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Slice of Life

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Tasty figs deserve higher profile

Pick a fruit that gets almost no publicity, and you’d be hard-pressed to find one less represented than the fig.

Seriously, fresh figs are delicious and deserve to be front and center in the “you need to try this now” category of things to buy in season.

Fresh fig season begins in June and runs through September.

When figs are fresh and ripe, they are succulent and sweet. But be warned, they are fragile and spoil very quickly, so buy them just before you want to use them.

The beauty (and culinary joy) of working with figs is that they translate into sweet and savory dishes and are versatile enough to work in everything from appetizers to desserts.

Look for a plump, fragrant fig that gives just a little when pushed and has a slightly irregular shape.

If they are not quite as ripe as they should be (they are typically shipped unripe), they can sit on a counter – not in the refrigerator – for about three days after you get them home.

You can freeze a fresh fig for up to six months. But seriously, when you are able, go for the fresh and eat them, skin and all.

Fig Toast Toppers

1/2 pound ripe figs, chopped

2 tablespoons balsamic vinegar, divided

1 tablespoon maple syrup

Pinch of salt

Crusty bread loaf or baguette, sliced thin and toasted

6 to 8 ripe figs, quartered

1/2 cup mascarpone cheese

4 ounces cream cheese

1/3 cup chopped pecans

Preheat oven to 350 degrees. In a bowl, combine the chopped figs, balsamic vinegar, salt and maple syrup. Mix to combine, then place the fig pieces on a cookie sheet, cover with foil and bake for 15 minutes.

Remove from oven, remove foil and let cool to room temperature. Place them in a food processor and process until smooth.

Place mixture in a bowl, cover and refrigerate for at least 1 hour but no more than two days.

In the bowl of a food processor, combine the mascarpone and cream cheese until smooth. Spread the cheese mixture over each slice of bread, then top with a heaping teaspoon or two of the fig mixture. Sprinkle some pecans over the top and then top with fig quarters. Makes 8 to 10 pieces, depending on the size of the loaf of bread.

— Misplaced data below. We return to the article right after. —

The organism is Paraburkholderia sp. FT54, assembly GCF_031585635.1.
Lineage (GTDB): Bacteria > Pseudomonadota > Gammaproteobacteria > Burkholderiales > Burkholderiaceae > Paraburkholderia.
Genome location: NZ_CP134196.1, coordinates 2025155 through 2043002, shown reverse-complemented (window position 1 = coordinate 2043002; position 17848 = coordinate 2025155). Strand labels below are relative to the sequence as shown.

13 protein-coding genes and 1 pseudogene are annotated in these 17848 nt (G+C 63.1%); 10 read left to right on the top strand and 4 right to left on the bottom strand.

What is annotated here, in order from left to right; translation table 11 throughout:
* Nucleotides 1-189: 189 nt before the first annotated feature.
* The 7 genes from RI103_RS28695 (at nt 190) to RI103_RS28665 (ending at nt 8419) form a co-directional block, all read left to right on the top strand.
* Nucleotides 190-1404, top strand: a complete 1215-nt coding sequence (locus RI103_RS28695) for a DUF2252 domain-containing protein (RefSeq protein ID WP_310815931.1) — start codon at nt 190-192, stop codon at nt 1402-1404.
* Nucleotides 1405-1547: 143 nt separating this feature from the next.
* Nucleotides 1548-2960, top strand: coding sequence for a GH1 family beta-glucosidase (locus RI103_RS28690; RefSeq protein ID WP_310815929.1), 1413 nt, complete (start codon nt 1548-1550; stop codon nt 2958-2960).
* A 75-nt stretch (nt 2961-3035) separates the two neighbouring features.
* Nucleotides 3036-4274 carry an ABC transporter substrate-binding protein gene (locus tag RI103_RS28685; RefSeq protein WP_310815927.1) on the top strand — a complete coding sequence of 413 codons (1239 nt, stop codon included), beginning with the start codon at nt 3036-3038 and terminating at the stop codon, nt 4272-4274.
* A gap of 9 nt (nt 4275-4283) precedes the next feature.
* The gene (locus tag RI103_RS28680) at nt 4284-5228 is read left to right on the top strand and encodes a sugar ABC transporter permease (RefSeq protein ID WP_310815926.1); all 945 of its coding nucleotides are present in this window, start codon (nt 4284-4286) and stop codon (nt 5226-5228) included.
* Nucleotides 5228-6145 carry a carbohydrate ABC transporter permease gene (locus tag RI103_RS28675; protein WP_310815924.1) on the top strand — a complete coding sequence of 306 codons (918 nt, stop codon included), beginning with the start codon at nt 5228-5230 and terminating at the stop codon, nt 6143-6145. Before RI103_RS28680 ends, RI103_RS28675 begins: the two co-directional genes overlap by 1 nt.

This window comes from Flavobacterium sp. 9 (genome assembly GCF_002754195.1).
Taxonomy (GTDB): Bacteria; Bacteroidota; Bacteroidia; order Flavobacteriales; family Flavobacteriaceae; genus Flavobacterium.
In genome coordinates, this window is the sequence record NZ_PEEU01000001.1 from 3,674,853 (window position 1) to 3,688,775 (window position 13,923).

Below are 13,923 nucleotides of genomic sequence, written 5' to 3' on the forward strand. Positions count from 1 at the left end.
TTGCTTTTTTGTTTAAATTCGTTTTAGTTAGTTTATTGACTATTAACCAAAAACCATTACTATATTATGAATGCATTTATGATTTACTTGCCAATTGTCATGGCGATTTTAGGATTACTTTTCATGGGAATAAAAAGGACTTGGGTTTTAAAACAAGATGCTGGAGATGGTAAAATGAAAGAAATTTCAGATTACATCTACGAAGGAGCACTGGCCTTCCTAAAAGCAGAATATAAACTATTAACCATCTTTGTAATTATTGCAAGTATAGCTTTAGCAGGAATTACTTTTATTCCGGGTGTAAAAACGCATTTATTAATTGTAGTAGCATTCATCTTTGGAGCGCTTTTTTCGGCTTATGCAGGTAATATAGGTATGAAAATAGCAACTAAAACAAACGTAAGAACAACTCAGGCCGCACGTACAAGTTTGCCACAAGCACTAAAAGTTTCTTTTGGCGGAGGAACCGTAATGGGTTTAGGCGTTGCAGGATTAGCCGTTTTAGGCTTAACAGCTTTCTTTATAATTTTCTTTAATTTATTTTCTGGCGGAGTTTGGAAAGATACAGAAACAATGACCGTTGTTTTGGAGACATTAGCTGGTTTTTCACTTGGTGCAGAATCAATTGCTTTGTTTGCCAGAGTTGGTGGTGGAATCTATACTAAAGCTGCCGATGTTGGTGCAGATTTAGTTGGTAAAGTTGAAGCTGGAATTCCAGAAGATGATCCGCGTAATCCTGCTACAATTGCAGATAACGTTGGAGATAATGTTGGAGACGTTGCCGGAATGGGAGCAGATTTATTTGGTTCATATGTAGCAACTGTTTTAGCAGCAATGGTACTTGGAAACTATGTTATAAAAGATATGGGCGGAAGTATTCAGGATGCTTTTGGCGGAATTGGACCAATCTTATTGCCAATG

– Modified from

Figgy Roasted Chicken

1 large sweet onion, cut into large chunks

1 large roasting chicken, butterflied or cut in half

Olive oil

Kosher salt and freshly ground black pepper

Garlic powder

Fresh thyme

8 to 10 large figs, cut in half

Preheat the oven to 450 degrees. Place the onion chunks and fig halves on the bottom of a roasting pan. Place the chicken, cut side down, on the onions and figs. Place the fresh thyme around the bottom of the pan.

Drizzle the olive oil over the top of the chicken and season with salt and pepper and a little garlic powder.

Cook the chicken for 10 minutes at 450 degrees, then reduce the oven temperature to 400 degrees. Bake for 30 to 40 minutes until the chicken is done and the skin is crispy.

Let sit for 5 minutes before you carve the chicken and serve.

Serves 4.

Salmon with Caramelized Fig and Onions

2 tablespoons olive oil

1 pound yellow onions, halved and thinly sliced (about 4 cups)

1/2 teaspoon salt

1 tablespoon brown sugar

1 cup dried figs, cut in half

1/2 cup white wine

1/2 cup chicken broth

1 tablespoon rice wine vinegar

1 tablespoon chopped fresh rosemary or 1 teaspoon dried rosemary

Salt and pepper to taste

11/2 to 2 pounds salmon fillet, skinned and cut into 4 to 6 pieces

Chopped parsley for garnish

In a saucepan, heat the oil, then add the onions, salt and sugar. Cover and cook over medium heat, stirring occasionally, until onions are soft, 12 to 15 minutes. Remove the lid and continue to cook, stirring constantly until the onions are golden, 15 to 20 minutes. Add the figs, wine, broth, vinegar and rosemary; simmer until sauce thickens, about 5 minutes. Add salt and pepper to taste. Keep warm.

Preheat oven to 450 degrees. Sprinkle salmon with salt and pepper to taste. Grease a 9-by-13-inch glass baking dish. Place the salmon in the pan and roast for 7 to 10 minutes until the salmon is firm to the touch.

When done, place the salmon in a serving platter and then spoon the fig sauce over the top, sprinkle the parsley over the top and serve. Serves 4 to 6.

– Modified from

Slice of Life is a food column that offers recipes, cooking advice and information on new food products. It appears Sundays. If you have a question about cooking or a food item, contact Eileen Goltz at or write to The Journal Gazette, 600 W. Main St., Fort Wayne, IN 46802.